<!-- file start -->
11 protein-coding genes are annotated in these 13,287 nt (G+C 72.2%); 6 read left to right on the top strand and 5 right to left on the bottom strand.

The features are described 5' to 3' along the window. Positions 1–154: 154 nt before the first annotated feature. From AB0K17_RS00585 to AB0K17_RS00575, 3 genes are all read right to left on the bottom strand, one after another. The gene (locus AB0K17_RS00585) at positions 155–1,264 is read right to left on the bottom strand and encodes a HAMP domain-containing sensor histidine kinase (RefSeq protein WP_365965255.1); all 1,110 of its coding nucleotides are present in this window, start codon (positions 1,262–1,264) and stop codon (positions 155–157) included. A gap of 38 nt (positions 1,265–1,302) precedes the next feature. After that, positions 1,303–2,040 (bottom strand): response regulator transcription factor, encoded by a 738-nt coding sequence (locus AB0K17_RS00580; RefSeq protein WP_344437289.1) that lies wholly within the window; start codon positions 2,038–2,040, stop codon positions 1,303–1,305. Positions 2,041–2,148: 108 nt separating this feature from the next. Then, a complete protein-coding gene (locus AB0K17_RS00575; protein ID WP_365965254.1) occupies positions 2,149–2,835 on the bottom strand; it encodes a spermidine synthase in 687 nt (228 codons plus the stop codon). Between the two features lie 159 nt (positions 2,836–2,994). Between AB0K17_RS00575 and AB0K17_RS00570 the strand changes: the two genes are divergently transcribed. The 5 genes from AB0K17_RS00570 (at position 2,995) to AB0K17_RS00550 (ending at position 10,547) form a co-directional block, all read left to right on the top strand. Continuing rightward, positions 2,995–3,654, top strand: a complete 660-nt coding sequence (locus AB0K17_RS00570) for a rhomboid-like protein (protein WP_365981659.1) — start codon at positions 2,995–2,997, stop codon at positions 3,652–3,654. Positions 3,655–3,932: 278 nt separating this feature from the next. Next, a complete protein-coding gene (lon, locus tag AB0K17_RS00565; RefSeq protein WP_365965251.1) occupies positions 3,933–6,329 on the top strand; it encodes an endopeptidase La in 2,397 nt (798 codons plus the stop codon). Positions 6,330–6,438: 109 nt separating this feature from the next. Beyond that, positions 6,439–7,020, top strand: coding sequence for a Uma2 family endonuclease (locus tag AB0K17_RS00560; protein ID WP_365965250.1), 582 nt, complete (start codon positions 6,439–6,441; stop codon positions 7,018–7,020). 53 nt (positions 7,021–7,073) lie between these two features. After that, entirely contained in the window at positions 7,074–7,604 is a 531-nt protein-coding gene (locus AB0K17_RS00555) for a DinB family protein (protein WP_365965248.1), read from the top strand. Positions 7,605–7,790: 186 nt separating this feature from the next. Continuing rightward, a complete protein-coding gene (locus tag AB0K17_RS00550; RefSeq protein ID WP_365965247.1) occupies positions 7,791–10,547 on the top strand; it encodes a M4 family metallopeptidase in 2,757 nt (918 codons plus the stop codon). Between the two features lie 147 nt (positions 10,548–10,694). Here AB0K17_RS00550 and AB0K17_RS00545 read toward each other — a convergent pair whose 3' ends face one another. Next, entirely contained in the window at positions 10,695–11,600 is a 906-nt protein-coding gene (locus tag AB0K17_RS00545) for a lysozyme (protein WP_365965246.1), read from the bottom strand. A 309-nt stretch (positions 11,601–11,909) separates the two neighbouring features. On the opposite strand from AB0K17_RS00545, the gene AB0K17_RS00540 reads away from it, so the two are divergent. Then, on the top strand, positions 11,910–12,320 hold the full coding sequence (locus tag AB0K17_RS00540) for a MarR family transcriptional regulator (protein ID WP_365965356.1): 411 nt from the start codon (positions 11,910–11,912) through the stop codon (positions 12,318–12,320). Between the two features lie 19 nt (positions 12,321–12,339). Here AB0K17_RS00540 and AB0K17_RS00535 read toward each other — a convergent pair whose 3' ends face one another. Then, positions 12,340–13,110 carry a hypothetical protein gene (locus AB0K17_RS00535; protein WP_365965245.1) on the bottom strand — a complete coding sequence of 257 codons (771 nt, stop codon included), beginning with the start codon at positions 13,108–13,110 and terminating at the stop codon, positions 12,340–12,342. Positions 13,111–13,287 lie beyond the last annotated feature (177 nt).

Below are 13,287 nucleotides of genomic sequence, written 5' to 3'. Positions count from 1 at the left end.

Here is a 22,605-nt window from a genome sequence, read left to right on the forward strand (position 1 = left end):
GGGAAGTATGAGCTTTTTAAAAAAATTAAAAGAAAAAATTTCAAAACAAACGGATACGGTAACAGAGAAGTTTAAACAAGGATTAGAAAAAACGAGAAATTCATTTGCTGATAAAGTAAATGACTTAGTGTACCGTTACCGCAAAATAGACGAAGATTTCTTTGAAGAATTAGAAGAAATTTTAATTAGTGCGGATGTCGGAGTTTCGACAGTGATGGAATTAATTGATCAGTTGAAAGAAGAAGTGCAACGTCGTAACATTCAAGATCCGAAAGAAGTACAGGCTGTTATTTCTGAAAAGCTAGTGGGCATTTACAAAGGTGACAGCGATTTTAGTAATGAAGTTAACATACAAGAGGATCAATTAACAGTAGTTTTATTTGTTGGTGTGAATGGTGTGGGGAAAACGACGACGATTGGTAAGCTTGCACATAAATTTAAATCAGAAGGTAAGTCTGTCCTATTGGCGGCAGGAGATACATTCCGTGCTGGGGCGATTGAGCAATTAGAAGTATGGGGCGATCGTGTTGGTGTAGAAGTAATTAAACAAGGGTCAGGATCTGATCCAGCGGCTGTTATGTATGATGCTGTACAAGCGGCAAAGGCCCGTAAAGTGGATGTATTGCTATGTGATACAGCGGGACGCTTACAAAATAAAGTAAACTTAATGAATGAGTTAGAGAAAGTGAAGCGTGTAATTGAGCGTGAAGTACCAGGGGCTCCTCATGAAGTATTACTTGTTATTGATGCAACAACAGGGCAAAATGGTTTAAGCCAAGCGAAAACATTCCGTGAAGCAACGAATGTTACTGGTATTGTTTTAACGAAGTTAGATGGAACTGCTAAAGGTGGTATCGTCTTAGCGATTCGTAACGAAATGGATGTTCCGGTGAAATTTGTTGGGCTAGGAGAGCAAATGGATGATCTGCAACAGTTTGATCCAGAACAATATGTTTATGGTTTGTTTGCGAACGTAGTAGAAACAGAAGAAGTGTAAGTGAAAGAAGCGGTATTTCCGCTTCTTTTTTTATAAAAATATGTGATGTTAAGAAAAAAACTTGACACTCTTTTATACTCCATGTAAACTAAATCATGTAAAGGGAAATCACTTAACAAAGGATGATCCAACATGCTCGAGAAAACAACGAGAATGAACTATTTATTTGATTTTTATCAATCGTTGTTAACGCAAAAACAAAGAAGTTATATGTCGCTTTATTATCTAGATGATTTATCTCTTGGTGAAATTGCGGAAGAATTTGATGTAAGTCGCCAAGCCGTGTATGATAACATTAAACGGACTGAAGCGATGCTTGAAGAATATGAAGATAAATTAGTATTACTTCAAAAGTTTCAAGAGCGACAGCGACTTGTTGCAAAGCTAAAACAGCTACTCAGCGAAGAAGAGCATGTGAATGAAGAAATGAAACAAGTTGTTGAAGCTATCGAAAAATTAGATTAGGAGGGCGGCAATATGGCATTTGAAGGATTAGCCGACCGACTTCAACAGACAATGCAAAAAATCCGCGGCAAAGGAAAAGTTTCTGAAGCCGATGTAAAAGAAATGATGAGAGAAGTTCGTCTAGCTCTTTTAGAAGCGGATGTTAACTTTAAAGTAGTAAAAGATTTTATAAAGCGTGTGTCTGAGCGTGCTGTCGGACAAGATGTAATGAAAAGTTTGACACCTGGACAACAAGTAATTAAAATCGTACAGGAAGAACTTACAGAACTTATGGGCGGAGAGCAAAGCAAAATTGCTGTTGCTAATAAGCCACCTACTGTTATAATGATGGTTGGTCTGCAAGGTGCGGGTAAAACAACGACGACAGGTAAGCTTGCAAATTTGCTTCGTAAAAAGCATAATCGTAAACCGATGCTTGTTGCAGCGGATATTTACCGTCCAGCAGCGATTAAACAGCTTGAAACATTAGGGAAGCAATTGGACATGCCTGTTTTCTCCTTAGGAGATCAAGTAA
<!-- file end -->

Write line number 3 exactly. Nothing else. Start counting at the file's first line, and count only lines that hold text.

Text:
Below are 13,287 nucleotides of genomic sequence, written 5' to 3'. Positions count from 1 at the left end.